Wednesday, October 16, 2013

Gentians and bumblebees

A botanical highlight of last weekend's foray into the depths of Adams County was catching peak bloom of the Stiff Gentian, Gentianella quinquefolia. This species has a spotty, localized distribution in Ohio, and prefers rather barren openings. There's a ton of it along the start of the trail to Buzzard's Roost Rock, which is one of the Buckeye State's essential hikes.

The curious bluish-purple flowers look as if they're made out of paper, and the pointed petals often cover the mouth of the corolla.

Most wildflowers are dependent upon the physical transfer of pollen to another plant, and this usually involves the assistance of insects. In the case of gentians, bumblebees are often the dispersal agent. These big brutish bees are perhaps Nature's ultimate pollinating machine. Their size and strength allows them to forcefully push into semi-closed flowers - like gentians - and access pollen that is off limits to lesser insects. It didn't take long before I saw a bumblebee busily making the rounds of the Stiff Gentians, and I set out after it to try to capture some pollination pictures.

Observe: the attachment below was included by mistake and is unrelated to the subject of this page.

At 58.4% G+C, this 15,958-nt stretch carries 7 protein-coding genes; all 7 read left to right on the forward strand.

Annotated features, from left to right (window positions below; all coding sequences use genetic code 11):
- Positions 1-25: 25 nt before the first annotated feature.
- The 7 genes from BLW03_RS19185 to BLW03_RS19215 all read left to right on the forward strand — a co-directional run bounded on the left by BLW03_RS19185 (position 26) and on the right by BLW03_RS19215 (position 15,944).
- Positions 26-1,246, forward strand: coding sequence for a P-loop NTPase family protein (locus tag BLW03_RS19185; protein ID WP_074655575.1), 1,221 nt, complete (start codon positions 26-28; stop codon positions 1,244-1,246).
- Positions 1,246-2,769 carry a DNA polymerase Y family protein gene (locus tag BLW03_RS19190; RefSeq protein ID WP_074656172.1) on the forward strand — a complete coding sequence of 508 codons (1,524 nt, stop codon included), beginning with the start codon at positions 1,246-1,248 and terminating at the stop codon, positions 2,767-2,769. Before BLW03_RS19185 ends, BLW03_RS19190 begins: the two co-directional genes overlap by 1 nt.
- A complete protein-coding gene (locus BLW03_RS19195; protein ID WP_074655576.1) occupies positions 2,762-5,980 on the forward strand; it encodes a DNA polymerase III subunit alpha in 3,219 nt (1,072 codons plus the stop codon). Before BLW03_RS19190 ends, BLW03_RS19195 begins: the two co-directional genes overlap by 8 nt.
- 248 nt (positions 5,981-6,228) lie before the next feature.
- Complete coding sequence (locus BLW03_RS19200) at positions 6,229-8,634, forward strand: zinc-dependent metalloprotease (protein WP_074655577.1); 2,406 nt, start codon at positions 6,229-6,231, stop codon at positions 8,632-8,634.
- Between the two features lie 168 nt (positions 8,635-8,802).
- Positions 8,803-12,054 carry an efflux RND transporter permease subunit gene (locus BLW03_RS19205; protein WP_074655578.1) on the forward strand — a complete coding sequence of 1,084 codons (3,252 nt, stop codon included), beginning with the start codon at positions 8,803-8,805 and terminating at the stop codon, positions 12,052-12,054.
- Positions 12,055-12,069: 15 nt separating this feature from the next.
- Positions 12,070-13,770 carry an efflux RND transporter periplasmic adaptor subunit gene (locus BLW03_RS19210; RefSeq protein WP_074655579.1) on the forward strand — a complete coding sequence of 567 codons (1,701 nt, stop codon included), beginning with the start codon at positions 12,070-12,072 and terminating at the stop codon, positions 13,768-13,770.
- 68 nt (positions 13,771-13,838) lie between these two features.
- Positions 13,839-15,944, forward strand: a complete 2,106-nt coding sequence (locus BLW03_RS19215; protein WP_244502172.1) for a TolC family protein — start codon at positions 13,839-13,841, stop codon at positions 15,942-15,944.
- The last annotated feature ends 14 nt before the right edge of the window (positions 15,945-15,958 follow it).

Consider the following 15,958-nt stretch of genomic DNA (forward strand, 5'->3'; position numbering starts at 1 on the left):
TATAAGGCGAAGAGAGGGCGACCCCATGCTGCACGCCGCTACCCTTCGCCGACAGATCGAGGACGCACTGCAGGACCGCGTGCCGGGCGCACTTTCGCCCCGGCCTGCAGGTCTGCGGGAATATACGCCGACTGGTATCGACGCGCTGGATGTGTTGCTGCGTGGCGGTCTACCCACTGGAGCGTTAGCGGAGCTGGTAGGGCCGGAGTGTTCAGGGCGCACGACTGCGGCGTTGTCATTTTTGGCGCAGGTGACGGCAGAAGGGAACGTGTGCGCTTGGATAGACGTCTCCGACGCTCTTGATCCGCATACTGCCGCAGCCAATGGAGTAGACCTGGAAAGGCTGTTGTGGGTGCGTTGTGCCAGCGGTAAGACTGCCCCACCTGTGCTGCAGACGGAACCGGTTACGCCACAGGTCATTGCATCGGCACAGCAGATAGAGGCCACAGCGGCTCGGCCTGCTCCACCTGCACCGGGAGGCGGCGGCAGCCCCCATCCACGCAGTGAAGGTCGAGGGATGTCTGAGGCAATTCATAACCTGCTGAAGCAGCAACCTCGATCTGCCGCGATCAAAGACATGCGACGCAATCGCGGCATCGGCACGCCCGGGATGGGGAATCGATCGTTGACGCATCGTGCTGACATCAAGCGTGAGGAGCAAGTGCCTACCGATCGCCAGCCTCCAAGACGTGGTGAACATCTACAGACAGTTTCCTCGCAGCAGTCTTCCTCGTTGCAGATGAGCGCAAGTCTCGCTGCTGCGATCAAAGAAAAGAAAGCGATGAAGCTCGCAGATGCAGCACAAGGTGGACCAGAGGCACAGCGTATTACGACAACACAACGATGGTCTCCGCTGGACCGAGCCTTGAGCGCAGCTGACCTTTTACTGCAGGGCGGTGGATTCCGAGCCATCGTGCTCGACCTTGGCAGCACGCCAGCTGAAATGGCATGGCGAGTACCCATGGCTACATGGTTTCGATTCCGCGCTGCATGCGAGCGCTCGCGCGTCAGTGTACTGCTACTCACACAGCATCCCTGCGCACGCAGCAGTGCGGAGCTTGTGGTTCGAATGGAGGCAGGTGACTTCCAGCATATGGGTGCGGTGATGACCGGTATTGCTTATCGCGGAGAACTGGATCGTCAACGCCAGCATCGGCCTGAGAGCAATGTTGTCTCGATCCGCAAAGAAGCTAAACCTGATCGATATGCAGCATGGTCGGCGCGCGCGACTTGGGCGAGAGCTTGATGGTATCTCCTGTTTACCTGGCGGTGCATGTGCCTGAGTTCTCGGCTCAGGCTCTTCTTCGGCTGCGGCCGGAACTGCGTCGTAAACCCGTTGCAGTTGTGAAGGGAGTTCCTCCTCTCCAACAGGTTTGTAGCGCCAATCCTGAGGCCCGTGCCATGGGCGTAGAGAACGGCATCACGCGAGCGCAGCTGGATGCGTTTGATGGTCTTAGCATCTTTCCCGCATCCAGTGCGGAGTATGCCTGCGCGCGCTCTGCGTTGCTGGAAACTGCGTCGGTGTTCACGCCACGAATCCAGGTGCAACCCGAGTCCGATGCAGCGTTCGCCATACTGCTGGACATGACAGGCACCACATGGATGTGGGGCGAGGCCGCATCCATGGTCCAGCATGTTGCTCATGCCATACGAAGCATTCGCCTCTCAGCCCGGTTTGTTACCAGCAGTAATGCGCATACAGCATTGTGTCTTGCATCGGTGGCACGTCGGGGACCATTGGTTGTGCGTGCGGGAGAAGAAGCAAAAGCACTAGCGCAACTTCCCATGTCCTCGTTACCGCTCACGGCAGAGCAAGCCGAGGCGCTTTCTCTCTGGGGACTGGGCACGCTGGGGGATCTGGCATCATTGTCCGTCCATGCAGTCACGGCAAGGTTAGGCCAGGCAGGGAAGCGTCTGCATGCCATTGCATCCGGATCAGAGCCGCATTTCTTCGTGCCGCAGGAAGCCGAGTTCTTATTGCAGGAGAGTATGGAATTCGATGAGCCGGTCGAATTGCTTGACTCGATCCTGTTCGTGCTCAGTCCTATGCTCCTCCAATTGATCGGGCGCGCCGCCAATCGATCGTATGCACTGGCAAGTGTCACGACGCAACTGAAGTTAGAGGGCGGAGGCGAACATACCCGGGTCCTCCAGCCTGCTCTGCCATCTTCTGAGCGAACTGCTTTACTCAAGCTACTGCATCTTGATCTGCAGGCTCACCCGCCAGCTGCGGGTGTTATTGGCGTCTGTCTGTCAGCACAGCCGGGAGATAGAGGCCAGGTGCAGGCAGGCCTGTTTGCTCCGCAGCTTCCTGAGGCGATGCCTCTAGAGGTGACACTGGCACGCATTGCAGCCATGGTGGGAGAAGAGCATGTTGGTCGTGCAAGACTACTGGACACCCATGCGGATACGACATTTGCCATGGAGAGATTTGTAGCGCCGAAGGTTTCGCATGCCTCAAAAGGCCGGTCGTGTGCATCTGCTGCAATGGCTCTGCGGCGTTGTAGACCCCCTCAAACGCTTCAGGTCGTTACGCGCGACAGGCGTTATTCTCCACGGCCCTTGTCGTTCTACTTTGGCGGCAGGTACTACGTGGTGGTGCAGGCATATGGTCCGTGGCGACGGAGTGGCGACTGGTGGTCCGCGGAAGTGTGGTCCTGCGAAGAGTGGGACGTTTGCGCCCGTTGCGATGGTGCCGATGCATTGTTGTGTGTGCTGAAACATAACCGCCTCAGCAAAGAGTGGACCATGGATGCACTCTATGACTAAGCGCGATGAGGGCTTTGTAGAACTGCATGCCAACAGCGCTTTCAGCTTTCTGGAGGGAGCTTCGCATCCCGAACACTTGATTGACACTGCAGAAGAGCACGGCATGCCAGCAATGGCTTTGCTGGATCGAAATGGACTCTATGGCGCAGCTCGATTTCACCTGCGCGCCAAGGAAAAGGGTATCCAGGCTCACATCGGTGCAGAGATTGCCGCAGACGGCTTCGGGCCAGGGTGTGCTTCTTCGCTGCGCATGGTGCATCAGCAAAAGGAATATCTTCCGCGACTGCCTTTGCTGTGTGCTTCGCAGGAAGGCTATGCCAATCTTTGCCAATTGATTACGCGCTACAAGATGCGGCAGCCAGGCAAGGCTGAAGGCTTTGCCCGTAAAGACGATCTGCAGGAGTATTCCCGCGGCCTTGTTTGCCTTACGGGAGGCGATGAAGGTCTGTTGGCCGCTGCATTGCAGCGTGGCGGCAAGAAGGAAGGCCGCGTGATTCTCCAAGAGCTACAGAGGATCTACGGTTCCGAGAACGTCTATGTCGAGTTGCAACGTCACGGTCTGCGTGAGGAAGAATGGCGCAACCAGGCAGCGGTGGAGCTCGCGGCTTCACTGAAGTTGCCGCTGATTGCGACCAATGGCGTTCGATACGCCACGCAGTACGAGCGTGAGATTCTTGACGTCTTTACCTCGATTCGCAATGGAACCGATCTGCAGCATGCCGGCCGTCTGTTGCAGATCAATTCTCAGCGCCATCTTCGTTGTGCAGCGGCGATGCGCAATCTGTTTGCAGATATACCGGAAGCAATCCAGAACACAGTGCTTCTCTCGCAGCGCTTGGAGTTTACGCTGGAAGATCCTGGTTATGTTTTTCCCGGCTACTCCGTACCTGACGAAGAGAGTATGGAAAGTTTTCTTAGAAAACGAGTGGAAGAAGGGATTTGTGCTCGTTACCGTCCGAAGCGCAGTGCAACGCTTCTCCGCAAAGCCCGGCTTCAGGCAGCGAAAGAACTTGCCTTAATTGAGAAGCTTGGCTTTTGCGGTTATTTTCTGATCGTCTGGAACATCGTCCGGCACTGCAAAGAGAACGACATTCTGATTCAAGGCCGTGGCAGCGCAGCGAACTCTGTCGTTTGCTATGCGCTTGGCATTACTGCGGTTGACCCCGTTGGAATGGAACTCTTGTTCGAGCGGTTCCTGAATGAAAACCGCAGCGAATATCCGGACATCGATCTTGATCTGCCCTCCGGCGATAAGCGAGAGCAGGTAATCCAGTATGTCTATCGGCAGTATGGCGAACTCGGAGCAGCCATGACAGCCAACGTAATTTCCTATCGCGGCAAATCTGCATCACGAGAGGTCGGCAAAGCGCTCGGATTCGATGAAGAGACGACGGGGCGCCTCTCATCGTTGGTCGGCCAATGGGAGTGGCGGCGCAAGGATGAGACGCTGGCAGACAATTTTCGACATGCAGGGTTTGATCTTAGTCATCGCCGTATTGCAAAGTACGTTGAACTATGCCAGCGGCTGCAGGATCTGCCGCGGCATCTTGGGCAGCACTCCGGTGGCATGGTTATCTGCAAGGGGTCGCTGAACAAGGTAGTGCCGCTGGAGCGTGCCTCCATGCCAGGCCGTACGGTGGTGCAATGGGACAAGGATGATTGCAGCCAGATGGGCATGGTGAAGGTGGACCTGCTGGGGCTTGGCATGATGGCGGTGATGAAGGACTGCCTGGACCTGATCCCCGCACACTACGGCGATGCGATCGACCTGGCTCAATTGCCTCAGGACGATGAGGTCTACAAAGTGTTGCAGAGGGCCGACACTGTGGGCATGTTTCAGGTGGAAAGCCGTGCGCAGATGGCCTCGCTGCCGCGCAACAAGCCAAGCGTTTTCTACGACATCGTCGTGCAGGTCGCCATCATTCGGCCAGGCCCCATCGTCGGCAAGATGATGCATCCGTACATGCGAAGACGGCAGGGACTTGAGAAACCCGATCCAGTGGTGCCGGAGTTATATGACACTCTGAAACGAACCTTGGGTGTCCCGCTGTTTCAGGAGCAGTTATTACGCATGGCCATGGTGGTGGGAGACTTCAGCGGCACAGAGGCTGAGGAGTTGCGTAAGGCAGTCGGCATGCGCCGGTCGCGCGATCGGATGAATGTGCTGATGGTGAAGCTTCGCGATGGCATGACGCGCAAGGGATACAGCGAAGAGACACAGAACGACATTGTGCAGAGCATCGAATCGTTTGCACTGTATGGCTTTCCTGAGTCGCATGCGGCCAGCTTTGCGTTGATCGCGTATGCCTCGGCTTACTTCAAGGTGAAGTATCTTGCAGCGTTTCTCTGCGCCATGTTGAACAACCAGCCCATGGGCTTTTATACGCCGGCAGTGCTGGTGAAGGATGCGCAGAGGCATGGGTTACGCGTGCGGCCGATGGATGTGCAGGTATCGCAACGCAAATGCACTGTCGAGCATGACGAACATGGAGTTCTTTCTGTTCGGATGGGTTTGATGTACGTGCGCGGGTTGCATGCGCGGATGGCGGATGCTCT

The bumblebee has located a flower that has piqued its interest. The color of the corolla and its striped nectar guides are irresistible and the bee is drawn in like a moth to a flame.

After a bit of fumbling about, the animal manages to force its face into the maw of the flower.

A few wriggles and buzzes, and the bumblebee is swallowed up by the gentian flower, eagerly harvesting the nectar at the base of the bloom. Its fuzzy body will get doused with pollen, and then it's off to another flower, thus serving as an effective agent of cross-pollination.

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